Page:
For example, most of the Latinas I know are working mothers. They work out of necessity. They work to put food on the table and to pay for rent, not because their job is a hobby or because they prefer work over their kids. The fact that most Latinas work will force us to be more flexible regarding the when and where of discipleship. If you are discipling a Latina, and especially a single momma, you should make yourself available to go to her home and to be comfortable chatting with her while her children are present and playing. That’s her life. If you want to show her love, then embrace her reality and let the Word of God wash over all those who are present.
This also means that our relationships with Latinas should incorporate holistic care. If you’re not aware of the other areas of her life—her familial struggles, the pains of her past (e.g., broken relationships, abandonment, and even assault) and her personal battles (e.g., body image, self-worth, and woman’s identity)—your efforts in discipleship will fall flat.
Value Her Culture
Finally, we will never be able to disciple, train, and empower Latinas unless we understand their cultural heritage. This means everything from the special role that the family plays in their lives to the Latino community’s Catholic heritage and the importance of prayer. The best encouragement I can give you is this: do your homework. First, ask Latinas to tell you about their culture, traditions, and values. Second, read books like Latino Protestants in America: Growing and Diverse by Mark T. Mulder (2017) and Mañana: Christian Theology from a Hispanic Perspective by Justo L. González (1990). Third, once you begin to understand these cultural norms, don’t dismiss them or delegitimize them. Rather, show Latinas that you appreciate and value her culture because God does (Gen. 1:26-28 and Rev. 7:9-11), and recognize how her culture impacts her theology.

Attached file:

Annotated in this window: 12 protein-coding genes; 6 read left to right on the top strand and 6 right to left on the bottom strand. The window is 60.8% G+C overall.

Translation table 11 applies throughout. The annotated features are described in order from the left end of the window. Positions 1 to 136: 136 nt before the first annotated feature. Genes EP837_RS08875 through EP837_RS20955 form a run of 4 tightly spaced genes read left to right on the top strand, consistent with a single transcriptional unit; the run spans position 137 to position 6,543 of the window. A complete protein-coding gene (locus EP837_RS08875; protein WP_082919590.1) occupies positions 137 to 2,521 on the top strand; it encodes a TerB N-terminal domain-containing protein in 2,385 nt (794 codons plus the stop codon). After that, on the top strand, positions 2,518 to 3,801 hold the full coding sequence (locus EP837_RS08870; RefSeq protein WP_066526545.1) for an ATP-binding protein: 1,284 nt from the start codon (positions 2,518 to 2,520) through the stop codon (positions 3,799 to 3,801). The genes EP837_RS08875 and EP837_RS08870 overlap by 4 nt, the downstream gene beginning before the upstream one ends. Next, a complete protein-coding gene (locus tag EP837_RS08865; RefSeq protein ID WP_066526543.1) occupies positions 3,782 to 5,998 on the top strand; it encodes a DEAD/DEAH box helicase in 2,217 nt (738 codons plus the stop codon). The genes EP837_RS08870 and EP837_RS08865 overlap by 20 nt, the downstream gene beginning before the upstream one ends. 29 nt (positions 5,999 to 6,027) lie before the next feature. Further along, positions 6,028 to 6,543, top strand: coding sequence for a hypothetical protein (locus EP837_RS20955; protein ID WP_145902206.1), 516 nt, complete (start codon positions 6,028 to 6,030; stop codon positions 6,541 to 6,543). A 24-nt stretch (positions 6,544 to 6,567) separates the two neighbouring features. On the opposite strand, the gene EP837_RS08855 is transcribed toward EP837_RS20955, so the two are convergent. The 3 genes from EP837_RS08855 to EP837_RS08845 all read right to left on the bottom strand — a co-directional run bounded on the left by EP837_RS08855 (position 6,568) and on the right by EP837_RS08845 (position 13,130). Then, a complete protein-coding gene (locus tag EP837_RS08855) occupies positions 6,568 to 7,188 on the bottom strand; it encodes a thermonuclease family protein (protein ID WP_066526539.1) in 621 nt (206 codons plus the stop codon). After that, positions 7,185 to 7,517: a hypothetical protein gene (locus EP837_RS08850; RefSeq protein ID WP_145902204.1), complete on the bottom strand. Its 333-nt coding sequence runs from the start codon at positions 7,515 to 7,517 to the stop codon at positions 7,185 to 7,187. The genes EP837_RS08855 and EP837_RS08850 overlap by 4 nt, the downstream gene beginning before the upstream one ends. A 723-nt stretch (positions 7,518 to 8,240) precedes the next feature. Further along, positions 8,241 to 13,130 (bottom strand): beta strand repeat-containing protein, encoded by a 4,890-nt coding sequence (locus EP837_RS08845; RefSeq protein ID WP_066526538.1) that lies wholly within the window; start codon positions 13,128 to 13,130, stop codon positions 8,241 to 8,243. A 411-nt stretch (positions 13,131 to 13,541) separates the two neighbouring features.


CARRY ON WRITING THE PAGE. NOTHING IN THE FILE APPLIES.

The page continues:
I do want to specifically mention the handling of hardships within Latina culture. The same Latina intern, Jazmin, also mentioned to me how these women (like many other ethnic women) are forced to keep their struggles hidden and private “where they belong.” Latinas are raised to not talk about their problems, and this mentality is passed from generation to generation. There is no space for what is considered “complaining” and as such many Latinas carry deep-seated pains that are never spoken or resolved. One of the ways we can encourage Latinas to start opening up is to build the relationship first, spend time together, and show persistent, gentle love.
There is so much more that could be said on this subject, but we have to start by getting these three things right. We must build the relationship first, recognize their struggles, and know and value their culture if we want to have effective cross-cultural ministry, show these women that we care and value them, and grow them as ministry leaders in our churches. Let us start here, and let us do these three things well.
Michelle Reyes, Ph.D., is pastor’s wife, German professor, and mom to a toddler. Michelle is passionate about faith, family and diversity, and has published articles with Christianity Today, Flourish, Austin Moms Blog and more. Michelle also helped plant Church of the Violet Crown in Austin, Texas in 2014—an urban, multicultural church where her husband, Aaron Reyes serves as lead pastor. You can read more from Michelle on her blog, The Art of Taleh, or follow her on Twitter @dr_reyes2.